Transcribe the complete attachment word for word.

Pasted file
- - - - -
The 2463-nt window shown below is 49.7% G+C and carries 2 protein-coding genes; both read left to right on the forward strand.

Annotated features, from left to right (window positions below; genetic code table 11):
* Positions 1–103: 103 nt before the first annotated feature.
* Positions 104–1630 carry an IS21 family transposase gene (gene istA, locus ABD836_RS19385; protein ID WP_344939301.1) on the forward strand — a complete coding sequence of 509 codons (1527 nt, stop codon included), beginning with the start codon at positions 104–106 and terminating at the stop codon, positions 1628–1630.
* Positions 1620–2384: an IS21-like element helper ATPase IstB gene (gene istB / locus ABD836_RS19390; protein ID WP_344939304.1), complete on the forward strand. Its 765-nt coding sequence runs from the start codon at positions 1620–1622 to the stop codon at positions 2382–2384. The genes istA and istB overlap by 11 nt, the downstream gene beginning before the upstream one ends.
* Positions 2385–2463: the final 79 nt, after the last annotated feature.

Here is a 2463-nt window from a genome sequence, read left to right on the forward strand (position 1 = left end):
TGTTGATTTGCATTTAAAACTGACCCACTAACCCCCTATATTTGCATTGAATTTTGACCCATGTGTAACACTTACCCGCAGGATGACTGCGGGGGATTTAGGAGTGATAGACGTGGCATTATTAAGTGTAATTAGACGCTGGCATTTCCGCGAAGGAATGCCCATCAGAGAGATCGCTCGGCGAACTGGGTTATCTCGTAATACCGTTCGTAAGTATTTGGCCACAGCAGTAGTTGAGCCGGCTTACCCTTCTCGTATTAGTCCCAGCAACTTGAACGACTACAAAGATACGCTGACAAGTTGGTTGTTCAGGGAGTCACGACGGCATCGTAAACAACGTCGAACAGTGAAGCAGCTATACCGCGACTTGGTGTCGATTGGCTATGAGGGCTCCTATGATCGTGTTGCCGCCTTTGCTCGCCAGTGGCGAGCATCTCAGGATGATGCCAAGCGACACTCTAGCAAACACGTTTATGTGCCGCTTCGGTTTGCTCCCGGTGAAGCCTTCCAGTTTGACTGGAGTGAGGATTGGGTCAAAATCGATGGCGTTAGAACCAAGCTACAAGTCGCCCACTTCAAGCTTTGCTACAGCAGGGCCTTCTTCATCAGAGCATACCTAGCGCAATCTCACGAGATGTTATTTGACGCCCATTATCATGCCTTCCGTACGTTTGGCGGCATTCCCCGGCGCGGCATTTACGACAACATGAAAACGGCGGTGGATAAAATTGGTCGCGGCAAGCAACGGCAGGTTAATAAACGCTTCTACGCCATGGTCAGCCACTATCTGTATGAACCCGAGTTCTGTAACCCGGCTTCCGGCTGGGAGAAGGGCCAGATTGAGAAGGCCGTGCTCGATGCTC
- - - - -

The 2463-nt window shown below is 49.7% G+C and carries 2 protein-coding genes; both read left to right on the forward strand.

Annotated features, from left to right (window positions below; genetic code table 11):
* Positions 1–103: 103 nt before the first annotated feature.
* Positions 104–1630 carry an IS21 family transposase gene (gene istA, locus ABD836_RS19385; protein ID WP_344939301.1) on the forward strand — a complete coding sequence of 509 codons (1527 nt, stop codon included), beginning with the start codon at positions 104–106 and terminating at the stop codon, positions 1628–1630.
* Positions 1620–2384: an IS21-like element helper ATPase IstB gene (gene istB / locus ABD836_RS19390; protein ID WP_344939304.1), complete on the forward strand. Its 765-nt coding sequence runs from the start codon at positions 1620–1622 to the stop codon at positions 2382–2384. The genes istA and istB overlap by 11 nt, the downstream gene beginning before the upstream one ends.
* Positions 2385–2463: the final 79 nt, after the last annotated feature.

Here is a 2463-nt window from a genome sequence, read left to right on the forward strand (position 1 = left end):
TGTTGATTTGCATTTAAAACTGACCCACTAACCCCCTATATTTGCATTGAATTTTGACCCATGTGTAACACTTACCCGCAGGATGACTGCGGGGGATTTAGGAGTGATAGACGTGGCATTATTAAGTGTAATTAGACGCTGGCATTTCCGCGAAGGAATGCCCATCAGAGAGATCGCTCGGCGAACTGGGTTATCTCGTAATACCGTTCGTAAGTATTTGGCCACAGCAGTAGTTGAGCCGGCTTACCCTTCTCGTATTAGTCCCAGCAACTTGAACGACTACAAAGATACGCTGACAAGTTGGTTGTTCAGGGAGTCACGACGGCATCGTAAACAACGTCGAACAGTGAAGCAGCTATACCGCGACTTGGTGTCGATTGGCTATGAGGGCTCCTATGATCGTGTTGCCGCCTTTGCTCGCCAGTGGCGAGCATCTCAGGATGATGCCAAGCGACACTCTAGCAAACACGTTTATGTGCCGCTTCGGTTTGCTCCCGGTGAAGCCTTCCAGTTTGACTGGAGTGAGGATTGGGTCAAAATCGATGGCGTTAGAACCAAGCTACAAGTCGCCCACTTCAAGCTTTGCTACAGCAGGGCCTTCTTCATCAGAGCATACCTAGCGCAATCTCACGAGATGTTATTTGACGCCCATTATCATGCCTTCCGTACGTTTGGCGGCATTCCCCGGCGCGGCATTTACGACAACATGAAAACGGCGGTGGATAAAATTGGTCGCGGCAAGCAACGGCAGGTTAATAAACGCTTCTACGCCATGGTCAGCCACTATCTGTATGAACCCGAGTTCTGTAACCCGGCTTCCGGCTGGGAGAAGGGCCAGATTGAGAAGGCCGTGCTCGATGCTC